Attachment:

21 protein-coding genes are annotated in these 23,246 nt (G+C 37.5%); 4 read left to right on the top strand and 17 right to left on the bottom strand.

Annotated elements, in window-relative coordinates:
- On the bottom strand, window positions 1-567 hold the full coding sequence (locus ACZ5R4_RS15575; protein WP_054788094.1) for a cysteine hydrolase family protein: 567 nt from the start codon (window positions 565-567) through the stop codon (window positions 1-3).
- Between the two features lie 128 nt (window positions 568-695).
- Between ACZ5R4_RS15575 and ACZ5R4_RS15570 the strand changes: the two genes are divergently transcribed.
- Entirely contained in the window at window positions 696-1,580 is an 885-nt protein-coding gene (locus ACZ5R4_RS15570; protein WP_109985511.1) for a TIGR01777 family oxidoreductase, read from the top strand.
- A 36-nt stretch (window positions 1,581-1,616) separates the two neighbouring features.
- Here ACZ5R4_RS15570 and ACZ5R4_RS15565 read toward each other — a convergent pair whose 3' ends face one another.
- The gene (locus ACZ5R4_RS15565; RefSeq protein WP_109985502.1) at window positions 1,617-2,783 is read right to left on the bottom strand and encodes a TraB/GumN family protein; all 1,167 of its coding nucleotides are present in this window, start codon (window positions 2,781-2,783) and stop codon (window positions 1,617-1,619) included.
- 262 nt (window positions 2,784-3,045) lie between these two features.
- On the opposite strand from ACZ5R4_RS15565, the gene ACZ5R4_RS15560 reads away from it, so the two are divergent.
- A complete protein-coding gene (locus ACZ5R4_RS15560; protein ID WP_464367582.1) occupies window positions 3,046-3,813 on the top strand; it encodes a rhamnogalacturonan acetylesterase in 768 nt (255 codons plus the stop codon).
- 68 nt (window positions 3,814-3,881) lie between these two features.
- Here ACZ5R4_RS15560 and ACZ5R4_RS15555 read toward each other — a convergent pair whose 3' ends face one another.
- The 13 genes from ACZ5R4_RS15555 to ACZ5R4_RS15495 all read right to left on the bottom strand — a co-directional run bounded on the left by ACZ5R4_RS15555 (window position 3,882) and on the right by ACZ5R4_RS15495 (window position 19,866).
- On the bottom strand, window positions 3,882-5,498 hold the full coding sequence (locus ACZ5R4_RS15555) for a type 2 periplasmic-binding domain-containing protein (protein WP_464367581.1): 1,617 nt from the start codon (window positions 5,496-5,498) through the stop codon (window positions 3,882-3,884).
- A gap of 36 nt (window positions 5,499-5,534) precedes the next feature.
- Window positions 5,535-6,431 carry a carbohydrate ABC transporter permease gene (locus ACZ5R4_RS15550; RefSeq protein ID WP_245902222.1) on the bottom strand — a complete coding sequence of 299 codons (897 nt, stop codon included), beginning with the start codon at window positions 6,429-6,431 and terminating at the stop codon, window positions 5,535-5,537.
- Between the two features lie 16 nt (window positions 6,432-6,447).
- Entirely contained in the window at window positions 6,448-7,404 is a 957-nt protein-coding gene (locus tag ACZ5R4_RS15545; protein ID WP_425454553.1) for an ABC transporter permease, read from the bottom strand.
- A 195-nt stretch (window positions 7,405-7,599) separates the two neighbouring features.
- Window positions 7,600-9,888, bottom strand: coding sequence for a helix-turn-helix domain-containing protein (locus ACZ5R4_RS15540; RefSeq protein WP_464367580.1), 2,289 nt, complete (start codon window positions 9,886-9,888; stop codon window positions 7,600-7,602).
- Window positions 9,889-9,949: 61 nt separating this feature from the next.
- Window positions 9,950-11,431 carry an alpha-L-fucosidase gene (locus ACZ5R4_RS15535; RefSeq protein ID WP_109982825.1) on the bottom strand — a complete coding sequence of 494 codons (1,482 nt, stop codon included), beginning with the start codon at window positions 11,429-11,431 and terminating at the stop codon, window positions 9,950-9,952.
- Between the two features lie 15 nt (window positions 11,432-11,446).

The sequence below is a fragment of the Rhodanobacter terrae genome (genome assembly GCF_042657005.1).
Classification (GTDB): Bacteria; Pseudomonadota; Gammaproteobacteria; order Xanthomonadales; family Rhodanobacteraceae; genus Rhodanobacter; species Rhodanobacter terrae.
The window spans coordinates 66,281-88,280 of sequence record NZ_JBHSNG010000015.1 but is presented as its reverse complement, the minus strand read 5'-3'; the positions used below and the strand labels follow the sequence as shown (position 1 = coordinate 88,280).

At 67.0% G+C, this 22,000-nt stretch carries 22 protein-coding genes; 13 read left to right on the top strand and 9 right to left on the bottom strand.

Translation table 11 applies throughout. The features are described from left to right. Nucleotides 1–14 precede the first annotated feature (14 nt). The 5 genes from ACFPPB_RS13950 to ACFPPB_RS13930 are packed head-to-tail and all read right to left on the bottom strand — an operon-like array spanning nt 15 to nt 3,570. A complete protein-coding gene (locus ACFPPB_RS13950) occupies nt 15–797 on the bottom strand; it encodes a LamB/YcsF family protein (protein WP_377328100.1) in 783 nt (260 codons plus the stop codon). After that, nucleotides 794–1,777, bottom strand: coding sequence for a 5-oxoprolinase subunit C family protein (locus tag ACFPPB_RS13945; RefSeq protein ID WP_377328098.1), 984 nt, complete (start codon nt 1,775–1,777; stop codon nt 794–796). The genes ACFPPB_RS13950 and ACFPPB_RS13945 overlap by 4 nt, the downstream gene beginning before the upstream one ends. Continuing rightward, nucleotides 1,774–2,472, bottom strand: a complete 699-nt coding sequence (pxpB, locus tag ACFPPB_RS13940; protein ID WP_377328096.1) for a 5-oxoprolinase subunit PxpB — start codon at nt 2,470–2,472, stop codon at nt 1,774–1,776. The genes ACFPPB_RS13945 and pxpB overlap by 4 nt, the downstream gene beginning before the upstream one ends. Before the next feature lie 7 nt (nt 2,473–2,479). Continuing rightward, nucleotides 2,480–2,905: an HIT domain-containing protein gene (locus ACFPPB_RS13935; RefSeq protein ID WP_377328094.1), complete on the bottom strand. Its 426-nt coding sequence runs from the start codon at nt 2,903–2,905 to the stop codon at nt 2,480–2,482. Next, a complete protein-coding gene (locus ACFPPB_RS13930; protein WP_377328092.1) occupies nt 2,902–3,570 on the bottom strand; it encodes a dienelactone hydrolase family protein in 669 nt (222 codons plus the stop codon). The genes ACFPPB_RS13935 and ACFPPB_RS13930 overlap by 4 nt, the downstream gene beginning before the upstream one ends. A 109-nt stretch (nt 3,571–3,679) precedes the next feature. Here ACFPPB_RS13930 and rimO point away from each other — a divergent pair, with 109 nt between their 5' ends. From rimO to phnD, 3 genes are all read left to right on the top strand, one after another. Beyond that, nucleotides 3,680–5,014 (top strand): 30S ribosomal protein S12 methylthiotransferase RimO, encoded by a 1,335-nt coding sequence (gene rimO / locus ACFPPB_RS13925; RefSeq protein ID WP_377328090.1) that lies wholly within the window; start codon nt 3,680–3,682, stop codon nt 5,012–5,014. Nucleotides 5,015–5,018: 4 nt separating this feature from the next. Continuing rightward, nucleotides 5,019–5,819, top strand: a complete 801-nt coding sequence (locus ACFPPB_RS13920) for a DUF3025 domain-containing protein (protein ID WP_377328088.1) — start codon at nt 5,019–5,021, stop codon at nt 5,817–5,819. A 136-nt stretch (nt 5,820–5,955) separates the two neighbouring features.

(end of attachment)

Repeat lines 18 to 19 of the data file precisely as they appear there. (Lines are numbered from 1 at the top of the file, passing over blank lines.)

- Window positions 5,535-6,431 carry a carbohydrate ABC transporter permease gene (locus ACZ5R4_RS15550; RefSeq protein ID WP_245902222.1) on the bottom strand — a complete coding sequence of 299 codons (897 nt, stop codon included), beginning with the start codon at window positions 6,429-6,431 and terminating at the stop codon, window positions 5,535-5,537.
- Between the two features lie 16 nt (window positions 6,432-6,447).